English vocabulary - Affect VS. Effect

I made an infographic explaining the difference between affect and effect. I tweeted this on my Twitter account but I thought it would be a good blog post and I could give you some more examples. Here it is!


Affect is a verb

= to produce a change in somebody/something 

● How will the new rules affect you?

● My relationship with her did not affect my decision.

● Countries like Australia will be the worst affected by the global warming.

Effect is a noun

= a change that somebody/something causes in somebody/something else; a result

 The president's new policy will have long-term effects.

 You can’t have a cause without an effect.

 My friend really believes in the beneficial effects of a low carb diet.

In a basic English sentence, we write subject verb object.

Global warming affects the whole world.
(In this sentence global warming is the subject, affect is the verb and the whole world is the object.)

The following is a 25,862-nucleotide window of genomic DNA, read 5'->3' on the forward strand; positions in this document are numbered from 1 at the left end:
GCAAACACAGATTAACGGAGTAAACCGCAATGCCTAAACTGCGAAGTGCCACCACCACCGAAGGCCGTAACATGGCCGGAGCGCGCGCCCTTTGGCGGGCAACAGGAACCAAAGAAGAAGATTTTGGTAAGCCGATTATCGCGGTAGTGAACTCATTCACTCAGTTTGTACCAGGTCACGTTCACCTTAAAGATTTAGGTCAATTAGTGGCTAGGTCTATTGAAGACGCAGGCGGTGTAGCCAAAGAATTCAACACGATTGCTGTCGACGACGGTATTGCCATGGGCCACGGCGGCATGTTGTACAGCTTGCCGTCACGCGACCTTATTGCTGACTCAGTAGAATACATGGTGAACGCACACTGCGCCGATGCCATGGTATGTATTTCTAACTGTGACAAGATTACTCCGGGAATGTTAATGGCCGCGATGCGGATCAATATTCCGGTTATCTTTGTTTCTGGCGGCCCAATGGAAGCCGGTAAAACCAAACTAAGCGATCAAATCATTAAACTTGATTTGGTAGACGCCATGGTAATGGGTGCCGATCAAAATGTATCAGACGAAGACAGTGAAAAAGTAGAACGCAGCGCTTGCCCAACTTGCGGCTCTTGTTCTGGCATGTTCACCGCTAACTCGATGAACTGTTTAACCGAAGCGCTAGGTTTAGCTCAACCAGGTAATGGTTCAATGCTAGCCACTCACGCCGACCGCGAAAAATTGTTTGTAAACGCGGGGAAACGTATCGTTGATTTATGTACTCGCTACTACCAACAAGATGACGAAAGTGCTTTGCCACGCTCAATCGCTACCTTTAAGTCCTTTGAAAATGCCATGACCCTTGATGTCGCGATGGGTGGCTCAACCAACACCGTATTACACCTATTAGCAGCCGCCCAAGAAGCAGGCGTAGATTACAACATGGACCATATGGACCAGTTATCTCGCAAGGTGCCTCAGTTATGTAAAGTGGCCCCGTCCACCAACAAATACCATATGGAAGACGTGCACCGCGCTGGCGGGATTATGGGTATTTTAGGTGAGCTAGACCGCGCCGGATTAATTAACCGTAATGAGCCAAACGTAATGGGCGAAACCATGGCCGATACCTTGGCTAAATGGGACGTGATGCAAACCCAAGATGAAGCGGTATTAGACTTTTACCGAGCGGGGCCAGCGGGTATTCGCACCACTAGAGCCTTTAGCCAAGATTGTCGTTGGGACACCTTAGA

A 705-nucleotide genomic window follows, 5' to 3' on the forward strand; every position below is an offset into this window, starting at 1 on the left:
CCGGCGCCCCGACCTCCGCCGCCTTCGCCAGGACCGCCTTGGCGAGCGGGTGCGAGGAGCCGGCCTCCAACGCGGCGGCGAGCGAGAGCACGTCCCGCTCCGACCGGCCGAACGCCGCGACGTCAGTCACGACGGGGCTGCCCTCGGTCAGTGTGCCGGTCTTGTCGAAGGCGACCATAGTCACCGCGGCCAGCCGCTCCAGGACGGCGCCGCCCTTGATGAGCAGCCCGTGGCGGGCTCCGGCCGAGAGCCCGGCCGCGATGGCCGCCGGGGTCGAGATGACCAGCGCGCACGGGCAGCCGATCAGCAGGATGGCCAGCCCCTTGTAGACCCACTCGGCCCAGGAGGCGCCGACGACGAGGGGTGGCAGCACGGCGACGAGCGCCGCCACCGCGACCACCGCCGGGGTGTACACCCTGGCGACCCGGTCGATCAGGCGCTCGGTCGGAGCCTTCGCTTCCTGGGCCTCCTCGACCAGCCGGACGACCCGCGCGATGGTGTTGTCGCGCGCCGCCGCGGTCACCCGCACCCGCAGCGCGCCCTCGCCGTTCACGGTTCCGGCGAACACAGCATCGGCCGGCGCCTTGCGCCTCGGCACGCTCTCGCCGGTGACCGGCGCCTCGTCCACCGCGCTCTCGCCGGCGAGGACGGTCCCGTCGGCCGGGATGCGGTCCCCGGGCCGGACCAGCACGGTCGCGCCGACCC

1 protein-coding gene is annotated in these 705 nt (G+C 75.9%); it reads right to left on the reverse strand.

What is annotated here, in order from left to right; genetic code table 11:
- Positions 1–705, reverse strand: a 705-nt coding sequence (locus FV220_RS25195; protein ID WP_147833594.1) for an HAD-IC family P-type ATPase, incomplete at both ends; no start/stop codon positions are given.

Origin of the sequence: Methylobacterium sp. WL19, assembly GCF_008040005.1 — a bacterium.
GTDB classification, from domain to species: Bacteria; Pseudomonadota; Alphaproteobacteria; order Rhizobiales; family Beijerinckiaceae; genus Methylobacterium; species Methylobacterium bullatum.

We will all feel the effects of global warming. 
(In this sentence we is the subject, feel is a verb and the effects of global warming is the object.) 

Some more tips for using affect and effect.

Remember that the noun “effect” often will follow an article (“an effect,” “the effect”) or an adjective (“negative effect,” “positive effect”).  
"Rising oil prices will have an effect on nearly everyone."
Affect is most commonly used as a verb so it can be used in the past (affected), future (will affect) or continuous (BE affecting) form. [Effect is most commonly used as a noun so these forms are not used.]
"This new software is affecting the performance of my laptop."
"A few people lost their jobs in the bad economy, but luckily my company was not affected."





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